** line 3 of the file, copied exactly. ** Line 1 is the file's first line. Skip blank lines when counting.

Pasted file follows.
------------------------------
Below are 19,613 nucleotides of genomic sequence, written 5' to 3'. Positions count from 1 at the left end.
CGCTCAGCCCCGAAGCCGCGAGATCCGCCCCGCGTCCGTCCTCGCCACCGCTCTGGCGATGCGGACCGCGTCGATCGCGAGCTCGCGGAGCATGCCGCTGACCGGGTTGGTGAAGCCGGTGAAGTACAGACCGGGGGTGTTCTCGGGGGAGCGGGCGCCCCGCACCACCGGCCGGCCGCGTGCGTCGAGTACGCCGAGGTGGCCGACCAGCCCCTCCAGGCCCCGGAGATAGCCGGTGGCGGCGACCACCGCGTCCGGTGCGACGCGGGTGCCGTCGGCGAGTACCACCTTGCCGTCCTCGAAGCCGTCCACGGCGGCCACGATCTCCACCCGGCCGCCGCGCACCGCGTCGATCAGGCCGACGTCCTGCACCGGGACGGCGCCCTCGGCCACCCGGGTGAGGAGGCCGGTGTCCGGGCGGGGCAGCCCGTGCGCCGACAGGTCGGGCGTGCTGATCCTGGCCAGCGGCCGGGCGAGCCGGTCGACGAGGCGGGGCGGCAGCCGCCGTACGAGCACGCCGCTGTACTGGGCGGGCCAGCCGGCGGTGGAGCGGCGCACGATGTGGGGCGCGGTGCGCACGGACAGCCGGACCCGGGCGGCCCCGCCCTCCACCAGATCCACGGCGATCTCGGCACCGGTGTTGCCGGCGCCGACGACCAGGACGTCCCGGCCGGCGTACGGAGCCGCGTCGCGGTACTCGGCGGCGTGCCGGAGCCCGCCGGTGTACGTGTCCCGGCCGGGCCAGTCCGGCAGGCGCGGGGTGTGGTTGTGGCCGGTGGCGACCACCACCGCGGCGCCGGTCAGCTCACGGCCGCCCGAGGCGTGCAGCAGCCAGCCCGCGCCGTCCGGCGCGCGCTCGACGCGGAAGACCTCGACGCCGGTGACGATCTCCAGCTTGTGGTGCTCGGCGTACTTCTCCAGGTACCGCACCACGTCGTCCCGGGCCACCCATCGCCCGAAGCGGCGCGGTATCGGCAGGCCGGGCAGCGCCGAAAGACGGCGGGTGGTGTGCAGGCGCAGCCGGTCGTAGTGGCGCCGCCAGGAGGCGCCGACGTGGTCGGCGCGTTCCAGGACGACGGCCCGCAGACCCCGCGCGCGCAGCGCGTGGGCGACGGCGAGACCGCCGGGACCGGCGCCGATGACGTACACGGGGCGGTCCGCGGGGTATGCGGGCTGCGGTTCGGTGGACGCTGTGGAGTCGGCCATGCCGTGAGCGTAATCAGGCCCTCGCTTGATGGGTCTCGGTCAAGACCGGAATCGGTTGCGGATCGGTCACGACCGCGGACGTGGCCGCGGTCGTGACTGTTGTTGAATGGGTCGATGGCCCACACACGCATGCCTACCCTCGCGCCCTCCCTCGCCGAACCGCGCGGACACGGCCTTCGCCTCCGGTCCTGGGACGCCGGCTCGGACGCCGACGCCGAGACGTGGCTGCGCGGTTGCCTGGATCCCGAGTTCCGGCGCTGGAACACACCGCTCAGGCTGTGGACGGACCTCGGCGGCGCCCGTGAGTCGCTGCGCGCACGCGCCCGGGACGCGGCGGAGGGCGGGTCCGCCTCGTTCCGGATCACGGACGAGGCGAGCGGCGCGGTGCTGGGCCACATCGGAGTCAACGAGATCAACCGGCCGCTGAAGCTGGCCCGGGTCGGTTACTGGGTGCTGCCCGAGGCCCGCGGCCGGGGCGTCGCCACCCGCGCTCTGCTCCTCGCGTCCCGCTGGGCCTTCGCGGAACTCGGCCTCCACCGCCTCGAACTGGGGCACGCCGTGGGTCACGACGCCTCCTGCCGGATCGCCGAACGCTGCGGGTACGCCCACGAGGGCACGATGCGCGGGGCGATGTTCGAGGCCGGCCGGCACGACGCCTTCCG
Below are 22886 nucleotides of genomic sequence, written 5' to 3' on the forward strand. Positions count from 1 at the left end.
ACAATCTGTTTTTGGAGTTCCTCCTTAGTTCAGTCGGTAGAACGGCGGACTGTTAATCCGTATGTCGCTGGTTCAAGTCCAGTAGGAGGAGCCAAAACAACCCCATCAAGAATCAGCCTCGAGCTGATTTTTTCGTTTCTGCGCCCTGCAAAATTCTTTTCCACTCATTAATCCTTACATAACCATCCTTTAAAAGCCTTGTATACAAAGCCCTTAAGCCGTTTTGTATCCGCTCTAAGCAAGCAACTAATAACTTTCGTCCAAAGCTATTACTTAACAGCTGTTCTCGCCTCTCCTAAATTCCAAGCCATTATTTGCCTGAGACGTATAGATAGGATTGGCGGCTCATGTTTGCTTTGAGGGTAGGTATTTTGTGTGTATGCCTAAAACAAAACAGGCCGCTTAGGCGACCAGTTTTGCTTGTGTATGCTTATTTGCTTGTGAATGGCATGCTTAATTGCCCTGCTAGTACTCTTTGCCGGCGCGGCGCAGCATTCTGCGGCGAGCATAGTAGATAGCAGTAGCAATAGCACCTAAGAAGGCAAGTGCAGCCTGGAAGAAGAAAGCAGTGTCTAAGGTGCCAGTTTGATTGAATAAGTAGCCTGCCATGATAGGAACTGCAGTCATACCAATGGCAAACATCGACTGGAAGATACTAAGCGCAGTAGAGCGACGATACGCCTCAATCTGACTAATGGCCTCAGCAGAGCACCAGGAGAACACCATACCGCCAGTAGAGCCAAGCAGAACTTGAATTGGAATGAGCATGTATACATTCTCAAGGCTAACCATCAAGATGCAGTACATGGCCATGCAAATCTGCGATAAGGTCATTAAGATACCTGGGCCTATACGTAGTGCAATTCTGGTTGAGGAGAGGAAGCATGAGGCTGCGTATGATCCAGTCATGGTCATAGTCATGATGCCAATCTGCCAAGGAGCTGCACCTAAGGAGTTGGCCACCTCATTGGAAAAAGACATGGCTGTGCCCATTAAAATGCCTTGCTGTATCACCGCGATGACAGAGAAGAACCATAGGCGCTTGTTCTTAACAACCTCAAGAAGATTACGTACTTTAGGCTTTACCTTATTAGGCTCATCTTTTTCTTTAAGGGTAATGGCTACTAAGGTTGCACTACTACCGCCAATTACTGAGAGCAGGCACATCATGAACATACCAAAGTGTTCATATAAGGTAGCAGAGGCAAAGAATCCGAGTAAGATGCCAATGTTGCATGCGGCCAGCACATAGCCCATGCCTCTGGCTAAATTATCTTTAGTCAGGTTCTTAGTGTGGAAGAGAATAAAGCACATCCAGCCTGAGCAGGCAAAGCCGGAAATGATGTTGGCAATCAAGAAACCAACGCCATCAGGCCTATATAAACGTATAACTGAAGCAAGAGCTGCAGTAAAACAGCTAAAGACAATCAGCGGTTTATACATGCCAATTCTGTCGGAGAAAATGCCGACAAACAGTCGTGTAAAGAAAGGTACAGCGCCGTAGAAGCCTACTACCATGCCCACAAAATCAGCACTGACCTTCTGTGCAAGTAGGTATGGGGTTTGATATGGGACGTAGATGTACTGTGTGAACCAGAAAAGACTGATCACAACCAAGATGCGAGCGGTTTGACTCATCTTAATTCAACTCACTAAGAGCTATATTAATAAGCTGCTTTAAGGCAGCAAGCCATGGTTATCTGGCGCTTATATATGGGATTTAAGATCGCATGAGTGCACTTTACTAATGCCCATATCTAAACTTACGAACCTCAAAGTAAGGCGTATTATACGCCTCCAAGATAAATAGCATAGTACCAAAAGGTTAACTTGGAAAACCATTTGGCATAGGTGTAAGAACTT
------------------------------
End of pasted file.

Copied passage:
Below are 22886 nucleotides of genomic sequence, written 5' to 3' on the forward strand. Positions count from 1 at the left end.